I can remember the first time I noticed my attraction to the opposite sex. I was about 4 or 5 years old and when my best friend's cousin came around my hands would sweat and sentences came out wrong. I can say I love everything about a woman.When I first saw my wife I thought she was the most beautiful woman I had seen. I love the fact that she is a natural woman and not pressured by society to change who she is or how she looks. As a heterosexual male she makes me feel complete.

Meg, Lesbian

I came out at the age of 22. It didn’t take me that long because I was scared of what people think, or I was scared of how my family would react. It took me that long because I honestly didn’t have enough exposure to feel aligned with it. When I moved out of my small town, I started becoming more exposed. The more exposure I got, the more I knew how right it felt to come out when I did. I know others would have their judgments, but being fully out, I’ve never felt more comfortable with who I am, and who I love.

Talibah, Heterosexual

This question has been one I’ve struggled to answer for a while. I spent a few years identifying as bisexual because I have expressed attraction for both women and men. After careful consideration of my encounters with both genders however, I see how I am more strongly attracted to men. My attraction for women is purely physical while I experience both physical and romantic attractions for men. Being heterosexual comes with great privilege, especially in black/Caribbean culture as homosexuality is openly punished (especially for men). Opposed to men I also acknowledge the safety I have in exploring my sexuality.

Dolph, Heterosexual

I have been attracted to females since I can remember feelings of attraction, and it has always been an “is,” and it has always been “okay.” In life, I have been lucky to engage, work, and live, with people whose sexuality hasn’t always been “okay” with the powers that be. Some of them have been amazing friends and colleagues, others less likable; just like heteros. One of my truest friends is gay; he’s an amazing soul who deserves to love and be loved fully. I hurt when he wasn’t out, because despite my life’s struggles, I’ve never had to “un-affirm” myself.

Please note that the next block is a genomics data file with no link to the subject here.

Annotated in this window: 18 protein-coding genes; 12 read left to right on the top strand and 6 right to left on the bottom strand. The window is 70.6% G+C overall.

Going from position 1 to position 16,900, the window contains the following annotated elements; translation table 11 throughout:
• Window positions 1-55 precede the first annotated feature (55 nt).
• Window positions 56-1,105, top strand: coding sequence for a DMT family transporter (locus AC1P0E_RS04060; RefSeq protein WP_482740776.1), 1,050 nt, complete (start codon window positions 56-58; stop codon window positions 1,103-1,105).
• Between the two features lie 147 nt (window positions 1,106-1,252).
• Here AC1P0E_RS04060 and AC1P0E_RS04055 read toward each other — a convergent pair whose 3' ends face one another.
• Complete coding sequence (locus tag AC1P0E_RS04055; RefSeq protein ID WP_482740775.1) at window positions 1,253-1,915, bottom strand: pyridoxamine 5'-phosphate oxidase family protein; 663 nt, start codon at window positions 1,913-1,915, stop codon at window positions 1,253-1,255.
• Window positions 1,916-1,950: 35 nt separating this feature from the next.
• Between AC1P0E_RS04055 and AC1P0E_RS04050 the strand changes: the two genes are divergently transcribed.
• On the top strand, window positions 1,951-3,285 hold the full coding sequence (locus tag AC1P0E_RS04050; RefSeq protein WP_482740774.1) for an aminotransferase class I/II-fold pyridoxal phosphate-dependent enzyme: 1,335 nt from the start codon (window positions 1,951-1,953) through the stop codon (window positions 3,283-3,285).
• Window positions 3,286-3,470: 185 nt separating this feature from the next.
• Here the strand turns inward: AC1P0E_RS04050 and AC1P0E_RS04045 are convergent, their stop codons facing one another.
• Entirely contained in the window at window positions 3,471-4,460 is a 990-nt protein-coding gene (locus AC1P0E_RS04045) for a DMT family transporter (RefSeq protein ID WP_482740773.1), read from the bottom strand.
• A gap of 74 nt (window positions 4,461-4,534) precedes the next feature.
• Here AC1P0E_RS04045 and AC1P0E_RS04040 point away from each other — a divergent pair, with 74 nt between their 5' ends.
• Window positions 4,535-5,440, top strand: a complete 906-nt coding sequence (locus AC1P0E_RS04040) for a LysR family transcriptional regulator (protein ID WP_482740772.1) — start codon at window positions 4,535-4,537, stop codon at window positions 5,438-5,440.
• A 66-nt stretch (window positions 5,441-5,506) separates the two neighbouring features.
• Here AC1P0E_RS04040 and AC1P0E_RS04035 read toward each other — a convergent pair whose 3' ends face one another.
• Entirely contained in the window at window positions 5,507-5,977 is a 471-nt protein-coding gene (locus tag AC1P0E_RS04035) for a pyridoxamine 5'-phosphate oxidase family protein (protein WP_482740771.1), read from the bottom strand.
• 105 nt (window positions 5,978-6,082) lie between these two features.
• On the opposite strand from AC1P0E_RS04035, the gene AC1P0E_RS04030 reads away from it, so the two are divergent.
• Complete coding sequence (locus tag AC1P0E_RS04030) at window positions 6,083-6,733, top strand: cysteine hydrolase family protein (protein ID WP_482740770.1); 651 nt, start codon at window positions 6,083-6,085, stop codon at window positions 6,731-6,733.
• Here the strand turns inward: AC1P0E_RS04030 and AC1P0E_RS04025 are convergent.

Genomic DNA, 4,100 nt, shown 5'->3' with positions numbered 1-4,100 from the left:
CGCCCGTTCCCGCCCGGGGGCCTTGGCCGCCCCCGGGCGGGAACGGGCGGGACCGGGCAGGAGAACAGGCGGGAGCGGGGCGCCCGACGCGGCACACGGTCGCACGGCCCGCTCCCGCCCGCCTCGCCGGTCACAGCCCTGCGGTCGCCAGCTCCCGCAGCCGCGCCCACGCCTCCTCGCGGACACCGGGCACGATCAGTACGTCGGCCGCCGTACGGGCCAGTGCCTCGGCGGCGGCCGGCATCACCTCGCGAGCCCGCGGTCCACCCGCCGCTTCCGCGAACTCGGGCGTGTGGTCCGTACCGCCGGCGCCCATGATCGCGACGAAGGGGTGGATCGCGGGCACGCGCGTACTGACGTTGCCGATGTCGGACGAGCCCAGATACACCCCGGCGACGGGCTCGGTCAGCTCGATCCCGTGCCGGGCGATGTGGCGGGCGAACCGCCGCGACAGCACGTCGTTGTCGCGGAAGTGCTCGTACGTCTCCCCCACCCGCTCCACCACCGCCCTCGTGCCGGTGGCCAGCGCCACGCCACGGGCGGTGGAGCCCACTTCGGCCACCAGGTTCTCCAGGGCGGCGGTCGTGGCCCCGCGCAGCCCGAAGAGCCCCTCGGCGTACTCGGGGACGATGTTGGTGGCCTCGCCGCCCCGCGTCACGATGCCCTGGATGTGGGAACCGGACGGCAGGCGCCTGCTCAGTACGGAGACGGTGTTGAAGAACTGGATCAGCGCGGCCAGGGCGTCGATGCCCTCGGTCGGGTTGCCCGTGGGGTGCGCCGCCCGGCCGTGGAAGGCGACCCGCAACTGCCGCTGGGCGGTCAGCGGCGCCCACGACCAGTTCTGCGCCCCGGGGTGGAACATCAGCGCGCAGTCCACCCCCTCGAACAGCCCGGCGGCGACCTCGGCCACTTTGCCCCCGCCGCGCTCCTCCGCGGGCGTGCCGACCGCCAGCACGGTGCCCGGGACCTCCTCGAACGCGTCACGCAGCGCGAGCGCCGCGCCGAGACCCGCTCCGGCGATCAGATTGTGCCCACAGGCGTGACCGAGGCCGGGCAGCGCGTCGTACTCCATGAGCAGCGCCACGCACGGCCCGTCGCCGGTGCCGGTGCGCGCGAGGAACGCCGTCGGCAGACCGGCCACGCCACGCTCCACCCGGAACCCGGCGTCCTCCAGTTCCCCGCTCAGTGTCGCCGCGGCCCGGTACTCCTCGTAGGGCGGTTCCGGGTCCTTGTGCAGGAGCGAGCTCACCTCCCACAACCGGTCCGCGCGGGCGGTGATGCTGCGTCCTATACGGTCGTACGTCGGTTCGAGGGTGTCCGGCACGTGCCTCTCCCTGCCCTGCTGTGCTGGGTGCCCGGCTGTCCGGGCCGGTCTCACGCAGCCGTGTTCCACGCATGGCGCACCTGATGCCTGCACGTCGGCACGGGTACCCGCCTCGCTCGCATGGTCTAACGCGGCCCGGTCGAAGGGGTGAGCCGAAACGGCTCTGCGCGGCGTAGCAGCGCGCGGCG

Melissa, Heterosexual

Growing up in the Bay area, I was exposed to diverse sexualities early on. I went to my first Pride Parade in high school. On my athletic teams, I realized my place of privilege as a heterosexual. I didn’t have to worry if I wanted to hold my partner’s hand in town, kiss them in public, or even get married -- but my teammates did. I have my teammates to thank for reminding me that love comes in all forms, and everyone deserves that love. As a straight person, it’s my duty to stand in front of them and fight on the front lines.

Jonny, Heterosexual

My sexuality as a straight man has always been accepted and seen as the “norm” by society. There is a clear connection between people's sexualities and people's insecurities. While my sexuality was never something I struggled with, there is still pressure I feel to affirm my sexuality. I think a lot of people feel this pressure, and out of fear of being labeled as an other, people use homophobic and hateful language. With sexuality being a spectrum, it probably scares people to think about where exactly on the spectrum they fall, resulting in hateful language as an attempt to make sexuality more binary.


189 views0 comments

Recent Posts

See All